George Hanst, a Maryland native, worked for the Baltimore Evening Sun. He served as a copy writer for the newspaper and also covered the courtroom activities of the Supreme Bench of Baltimore City. He is best remembered for his daily column "Court Docket." The George Hanst papers consists of hand-written notebooks, as well as newspaper and headline clipping books.
This collection is open for research.
Photocopies of original materials may be provided for a fee and at the discretion of the curator. Please see our Duplication of Materials policy for more information. Queries regarding publication rights and copyright status of materials within this collection should be directed to the appropriate curator.
6.00 Linear Feet
The George Hanst papers consist of three types of notebooks used by Hanst during his career and span the years 1957 to 1988. Included is a numbered set of spiral notebooks used by Hanst to take notes on events about which he would later write. One set of newspaper clipping books, consisting of newspaper articles from the Evening Sun pasted into 6"x 9" spiral notebooks, documents Hanst's entire journalistic career at the Evening Sun.
After Hanst became a copy editor for the paper in 1981, he kept headline clipping books of all of the articles with which he was involved. The collection also contains three editorial cartoons done by Hanst's colleague, Neil Grauer, depicting President Nixon and Vice President Agnew reading the "Court Docket" column.
George H. Hanst was born in Oakland, Garrett County, Maryland, on January 13, 1934. His father, George Herbert Hanst, was the editor of The Republican, a weekly newspaper. His mother was Polly Hanst, a 4-H Extension Agent, columnist for The Farmer's Wife (a national magazine that was later incorporated into the Farm Journal), and a home economics teacher at Northern High School.
After graduating from Oakland High School, Hanst attended Washington College in Chestertown, Maryland, on a Senatorial scholarship. At Washington College, he was editor of the school newspaper, a member of Phi Sigma Kappa, and a member of the school's tennis team.
In 1956, a year after he graduated from Washington College, Hanst moved to Baltimore and joined the Baltimore Evening Sun as a copy boy. After a month, Hanst began writing high school sports stories.
In 1959, the Evening Sun assigned Hanst to cover crime in the police districts of Baltimore City. After a brief stint covering Anne Arundel County government, he was dispatched to the Court House. From 1967 to 1981, Hanst covered the Supreme Bench (now the Circuit Court) of Baltimore City during a time of immense change and drama. The court's caseload expanded exponentially during this period; the bench added its first female and African-American judges, and the legal system had its first African-American state's attorney. In addition, Hanst covered such momentous events as the round-the-clock trials held in the wake of the Baltimore riots that followed the assassination of Martin Luther King, Jr., in April 1968, and many notable cases of the period, including ones involving alleged municipal corruption. He became known for "Court Docket," the daily report that covered the most serious, dramatic cases handled by the Baltimore criminal courts as well as offbeat and funny issues that found their way to legal disposition. Hanst preferred that the stories in the "Court Docket" be unique: ones not obtained by his "competitors" at the Sun and the News American, but he insisted on covering every homicide case, even if the other papers did, because murder, he said, was "the ultimate crime." The public recognized Hanst for reporting the nicknames of many of the defendants, and his colleagues admired the precision and concision of his copy.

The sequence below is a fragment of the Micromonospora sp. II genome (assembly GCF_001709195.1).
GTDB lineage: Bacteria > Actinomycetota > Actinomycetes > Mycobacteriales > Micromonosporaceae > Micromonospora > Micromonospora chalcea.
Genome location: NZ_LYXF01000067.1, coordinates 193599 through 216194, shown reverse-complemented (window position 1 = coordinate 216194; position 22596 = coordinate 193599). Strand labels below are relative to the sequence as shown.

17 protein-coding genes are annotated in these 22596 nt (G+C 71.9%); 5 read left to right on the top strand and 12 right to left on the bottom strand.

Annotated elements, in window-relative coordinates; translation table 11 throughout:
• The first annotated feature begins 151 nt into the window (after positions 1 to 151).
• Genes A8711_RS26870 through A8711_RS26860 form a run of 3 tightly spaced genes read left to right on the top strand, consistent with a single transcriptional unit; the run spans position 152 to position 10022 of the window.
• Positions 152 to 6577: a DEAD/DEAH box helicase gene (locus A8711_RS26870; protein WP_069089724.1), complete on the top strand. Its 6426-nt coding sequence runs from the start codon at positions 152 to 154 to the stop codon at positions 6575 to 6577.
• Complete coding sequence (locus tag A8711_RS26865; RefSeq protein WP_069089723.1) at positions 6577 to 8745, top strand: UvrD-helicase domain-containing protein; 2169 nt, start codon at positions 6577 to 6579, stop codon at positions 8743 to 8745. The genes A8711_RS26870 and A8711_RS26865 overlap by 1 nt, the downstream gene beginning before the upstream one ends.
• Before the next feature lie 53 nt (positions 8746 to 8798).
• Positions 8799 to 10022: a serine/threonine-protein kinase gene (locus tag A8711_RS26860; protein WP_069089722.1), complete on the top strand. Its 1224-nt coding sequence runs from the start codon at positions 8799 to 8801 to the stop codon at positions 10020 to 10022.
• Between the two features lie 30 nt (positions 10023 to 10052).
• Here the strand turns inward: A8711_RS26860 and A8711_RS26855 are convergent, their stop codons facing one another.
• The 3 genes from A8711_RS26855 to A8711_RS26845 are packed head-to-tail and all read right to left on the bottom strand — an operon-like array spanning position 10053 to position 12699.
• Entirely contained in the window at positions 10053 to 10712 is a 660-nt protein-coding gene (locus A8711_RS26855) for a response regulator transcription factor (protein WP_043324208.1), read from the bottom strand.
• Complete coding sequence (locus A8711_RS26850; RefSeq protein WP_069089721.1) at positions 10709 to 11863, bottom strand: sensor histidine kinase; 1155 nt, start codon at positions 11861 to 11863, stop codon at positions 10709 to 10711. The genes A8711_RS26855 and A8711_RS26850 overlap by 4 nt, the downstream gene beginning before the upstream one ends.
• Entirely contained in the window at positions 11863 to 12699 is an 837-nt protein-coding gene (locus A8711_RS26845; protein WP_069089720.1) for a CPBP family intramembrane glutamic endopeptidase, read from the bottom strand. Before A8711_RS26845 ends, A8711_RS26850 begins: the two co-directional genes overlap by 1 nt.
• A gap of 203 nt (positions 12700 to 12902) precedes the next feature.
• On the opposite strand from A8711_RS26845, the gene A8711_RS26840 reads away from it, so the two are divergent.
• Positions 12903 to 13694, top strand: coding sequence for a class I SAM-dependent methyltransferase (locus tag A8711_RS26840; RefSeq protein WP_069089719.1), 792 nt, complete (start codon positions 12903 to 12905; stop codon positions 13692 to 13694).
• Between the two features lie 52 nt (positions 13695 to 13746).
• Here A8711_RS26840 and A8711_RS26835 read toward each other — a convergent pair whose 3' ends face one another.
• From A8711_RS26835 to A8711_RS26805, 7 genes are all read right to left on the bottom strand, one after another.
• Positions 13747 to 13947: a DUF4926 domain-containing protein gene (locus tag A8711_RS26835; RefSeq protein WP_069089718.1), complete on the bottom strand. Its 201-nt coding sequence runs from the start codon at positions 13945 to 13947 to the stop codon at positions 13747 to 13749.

In 1981, Hanst became a copy editor for the Evening Sun, partially due to the fact that he was an authority on grammar, spelling, and street numbers in Baltimore City. No one had ever corrected his copy while he was working on "Court Docket," but he frequently sent notes to editors about mistakes he had found in the previous day's edition.
On June 17, 1967, Hanst married Barbara Mann. The couple had two children: Jonathan and Jennifer. Hanst was a member of the newspaper guild and was active in the affairs of the Ascension Evangelical Lutheran Church, where he was a member of the choir for twenty-five years. George H. Hanst died on January 6, 1995 at the age of sixty, of complications from a brain tumor that was diagnosed in 1993. He retired from the Evening Sun two weeks prior to his death.
The collection is organized as six series.
Barbara Mann Hanst donated the papers of George Hanst to the University of Maryland Libraries in 1995. Barbara Mann Hanst and Neil A. Grauer donated photographs in 2003.
The reporters notebooks used by Hanst during his career were kept in their original format and placed in acid-free document cases. Hanst glued the newspaper clippings into standard spiral-notebooks. A piece of acid-free paper, 8.5 x 6 inches, was placed between each page to reduce further deterioration. The notebooks were then also placed in acid-free document cases. The headline clipping notebooks were kept in their original format without interleaving the pages with acid-free paper (placing acid-free paper between the pages causes damage) and placed in acid-free document cases.